Monday, August 28, 2006

As an assist to recognizing MVD emergency signs, I will give examples of Darcy's behavior for the symptoms listed in Lessons Learned Part 1:

1) discomfort exhibited by restlessness or the inability to get comfortable;
Darcy would move from spot to spot never staying more than several minutes in any one spot. Sometimes she would lie on her side, then sit up and then lay on her stomach all in the same spot and all within a short time. She would try to lie in our laps but would get down within a few minutes.

2) shallow and more rapid breathing (panting). Anything above 30-35 breaths per minutes is too rapid;
No explanation needed. Count the breaths. Too many, take your cavalier in.

3) visible heartbeat due to an enlarged heart;
Darcy's heart was so enlarged her body would "bounce" in time with her heartbeats when she was lying on the floor. Also, we could feel a very strong heartbeat when she would lie in our laps. Your cavalier might not visibly exhibit such an enlarged heart but if you can feel it just by lightly placing your hand on your dogs chest it's pretty strong.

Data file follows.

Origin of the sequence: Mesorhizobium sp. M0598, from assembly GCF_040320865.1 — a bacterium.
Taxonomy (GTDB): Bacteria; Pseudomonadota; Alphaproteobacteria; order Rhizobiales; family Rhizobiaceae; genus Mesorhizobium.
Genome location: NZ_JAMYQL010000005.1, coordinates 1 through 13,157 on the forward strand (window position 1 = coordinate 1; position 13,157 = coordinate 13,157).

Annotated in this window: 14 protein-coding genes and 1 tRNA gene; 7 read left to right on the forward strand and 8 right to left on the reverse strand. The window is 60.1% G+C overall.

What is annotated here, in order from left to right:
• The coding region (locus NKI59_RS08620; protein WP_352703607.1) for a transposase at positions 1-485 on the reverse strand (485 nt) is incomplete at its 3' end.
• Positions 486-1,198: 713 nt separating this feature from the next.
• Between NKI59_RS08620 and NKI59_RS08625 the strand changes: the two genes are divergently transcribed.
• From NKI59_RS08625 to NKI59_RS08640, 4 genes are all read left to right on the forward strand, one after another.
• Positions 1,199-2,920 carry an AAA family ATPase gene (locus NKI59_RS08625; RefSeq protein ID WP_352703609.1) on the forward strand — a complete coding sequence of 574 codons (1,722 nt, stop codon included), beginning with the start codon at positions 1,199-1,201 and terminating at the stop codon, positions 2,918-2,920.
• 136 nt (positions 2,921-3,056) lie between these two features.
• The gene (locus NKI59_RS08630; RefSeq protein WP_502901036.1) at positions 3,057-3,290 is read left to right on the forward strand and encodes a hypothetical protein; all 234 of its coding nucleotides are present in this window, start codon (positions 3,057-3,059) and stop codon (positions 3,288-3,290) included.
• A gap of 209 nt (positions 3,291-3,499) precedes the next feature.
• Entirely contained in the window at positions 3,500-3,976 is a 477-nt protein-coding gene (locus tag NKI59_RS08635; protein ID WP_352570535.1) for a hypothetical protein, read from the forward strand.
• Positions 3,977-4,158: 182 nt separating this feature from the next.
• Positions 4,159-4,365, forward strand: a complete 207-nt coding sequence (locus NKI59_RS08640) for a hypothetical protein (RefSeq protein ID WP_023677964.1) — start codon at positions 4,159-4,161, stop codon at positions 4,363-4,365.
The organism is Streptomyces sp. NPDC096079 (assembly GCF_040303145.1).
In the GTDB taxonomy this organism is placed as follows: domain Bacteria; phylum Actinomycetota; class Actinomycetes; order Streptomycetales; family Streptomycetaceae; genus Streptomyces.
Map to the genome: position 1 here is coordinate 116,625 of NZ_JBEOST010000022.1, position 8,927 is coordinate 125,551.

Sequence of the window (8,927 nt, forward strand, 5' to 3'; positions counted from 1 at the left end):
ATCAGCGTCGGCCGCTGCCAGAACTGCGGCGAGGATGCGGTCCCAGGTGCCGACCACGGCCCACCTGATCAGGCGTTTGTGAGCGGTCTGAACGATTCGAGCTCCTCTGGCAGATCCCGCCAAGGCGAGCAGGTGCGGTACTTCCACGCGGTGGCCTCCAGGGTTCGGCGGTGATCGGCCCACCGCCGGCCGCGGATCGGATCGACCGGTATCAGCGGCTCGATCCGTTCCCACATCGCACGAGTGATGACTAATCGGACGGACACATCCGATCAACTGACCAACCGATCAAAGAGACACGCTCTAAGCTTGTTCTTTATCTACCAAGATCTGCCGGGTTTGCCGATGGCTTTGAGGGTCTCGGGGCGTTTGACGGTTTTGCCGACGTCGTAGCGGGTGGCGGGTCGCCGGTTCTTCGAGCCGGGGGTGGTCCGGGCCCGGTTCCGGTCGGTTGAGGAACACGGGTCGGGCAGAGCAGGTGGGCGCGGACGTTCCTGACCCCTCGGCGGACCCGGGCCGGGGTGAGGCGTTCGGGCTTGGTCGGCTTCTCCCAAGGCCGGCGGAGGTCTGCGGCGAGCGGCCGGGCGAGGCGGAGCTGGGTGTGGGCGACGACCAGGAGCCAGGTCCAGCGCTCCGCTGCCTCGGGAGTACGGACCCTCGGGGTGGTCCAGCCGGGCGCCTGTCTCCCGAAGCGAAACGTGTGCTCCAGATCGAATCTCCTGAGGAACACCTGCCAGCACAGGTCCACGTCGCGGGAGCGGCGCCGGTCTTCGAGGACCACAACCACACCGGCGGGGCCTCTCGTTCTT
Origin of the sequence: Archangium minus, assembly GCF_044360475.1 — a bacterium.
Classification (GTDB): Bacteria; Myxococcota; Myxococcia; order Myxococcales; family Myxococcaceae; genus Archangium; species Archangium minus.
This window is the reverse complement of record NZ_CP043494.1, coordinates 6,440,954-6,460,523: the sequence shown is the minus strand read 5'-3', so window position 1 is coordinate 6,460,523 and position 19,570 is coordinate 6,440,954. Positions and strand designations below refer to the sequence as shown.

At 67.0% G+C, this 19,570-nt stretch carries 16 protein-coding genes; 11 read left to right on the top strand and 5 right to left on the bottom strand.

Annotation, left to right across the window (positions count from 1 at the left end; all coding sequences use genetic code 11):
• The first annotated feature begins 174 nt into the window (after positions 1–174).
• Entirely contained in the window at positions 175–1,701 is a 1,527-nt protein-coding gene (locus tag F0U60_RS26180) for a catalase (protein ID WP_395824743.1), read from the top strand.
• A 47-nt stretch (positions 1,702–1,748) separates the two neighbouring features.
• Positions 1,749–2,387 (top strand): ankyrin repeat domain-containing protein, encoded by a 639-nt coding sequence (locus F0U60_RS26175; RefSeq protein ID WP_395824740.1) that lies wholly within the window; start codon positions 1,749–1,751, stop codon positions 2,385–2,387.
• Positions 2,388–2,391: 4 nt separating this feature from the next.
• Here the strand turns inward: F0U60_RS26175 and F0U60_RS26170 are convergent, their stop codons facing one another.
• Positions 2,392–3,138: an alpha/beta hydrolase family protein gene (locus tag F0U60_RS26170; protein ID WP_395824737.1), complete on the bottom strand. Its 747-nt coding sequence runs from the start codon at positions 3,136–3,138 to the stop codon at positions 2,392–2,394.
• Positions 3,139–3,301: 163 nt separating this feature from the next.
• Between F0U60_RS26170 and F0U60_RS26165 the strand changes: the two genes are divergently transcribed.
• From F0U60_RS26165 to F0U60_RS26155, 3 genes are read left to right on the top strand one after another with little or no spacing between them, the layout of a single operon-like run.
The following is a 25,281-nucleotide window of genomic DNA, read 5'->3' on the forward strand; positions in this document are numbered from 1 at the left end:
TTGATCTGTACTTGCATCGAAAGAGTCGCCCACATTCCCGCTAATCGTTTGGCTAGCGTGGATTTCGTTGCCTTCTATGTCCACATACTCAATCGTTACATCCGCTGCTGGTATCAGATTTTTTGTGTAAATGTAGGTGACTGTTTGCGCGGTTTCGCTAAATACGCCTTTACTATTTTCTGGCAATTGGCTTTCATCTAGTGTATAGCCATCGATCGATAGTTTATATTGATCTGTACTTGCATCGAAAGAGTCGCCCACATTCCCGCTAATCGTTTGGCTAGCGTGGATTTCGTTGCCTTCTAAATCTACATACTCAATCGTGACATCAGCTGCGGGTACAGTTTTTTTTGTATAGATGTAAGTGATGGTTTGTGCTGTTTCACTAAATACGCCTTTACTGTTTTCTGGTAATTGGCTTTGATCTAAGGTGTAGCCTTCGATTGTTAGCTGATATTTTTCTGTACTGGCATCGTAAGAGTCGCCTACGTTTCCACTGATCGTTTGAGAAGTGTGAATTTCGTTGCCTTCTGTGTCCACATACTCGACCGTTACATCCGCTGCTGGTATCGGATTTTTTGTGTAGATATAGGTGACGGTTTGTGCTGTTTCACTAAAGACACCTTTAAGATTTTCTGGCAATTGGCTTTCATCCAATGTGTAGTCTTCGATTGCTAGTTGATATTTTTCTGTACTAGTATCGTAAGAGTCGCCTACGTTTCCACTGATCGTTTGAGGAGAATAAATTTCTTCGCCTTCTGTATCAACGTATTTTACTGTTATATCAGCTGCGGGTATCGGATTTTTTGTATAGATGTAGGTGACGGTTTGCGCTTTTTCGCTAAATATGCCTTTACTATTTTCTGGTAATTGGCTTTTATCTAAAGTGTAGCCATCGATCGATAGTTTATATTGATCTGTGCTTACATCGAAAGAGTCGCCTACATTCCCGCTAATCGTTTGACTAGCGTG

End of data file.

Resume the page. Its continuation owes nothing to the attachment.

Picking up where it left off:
4) a look of worry or panic (this is due to an inability to get enough oxygen either through restricted breathing or cardiac output);
Sometimes the look is interpreted to be "spacy" rather than worried or panicky but it is definitely not a usual alert look for a cavalier. The eyes may seem to not focus on anything in particular.

5) labored, raspy, or "wet" breathing sounds.
Darcy's breathing would sound wet, almost as if she had a chest cold, but there wouldn't be any sneezing. There was also the classic "hacking (or gagging) cough" which had been ongoing for a while.

1 comment:

Anonymous said...

I sincerely thank you for this site. I too have a Cavi that I love beyond words. She is now 17 months along since her diagnosis of Mitrol Valve Disease and I often refer to your site, for info and reassurance. I don't think we have very much time together left and your site has helped me to understand what she is going thru. I am typing this at 3am as she is struggling with her fear and panting. I have a wonderful Vet, but its your words that help during the long nights. Again, thanks.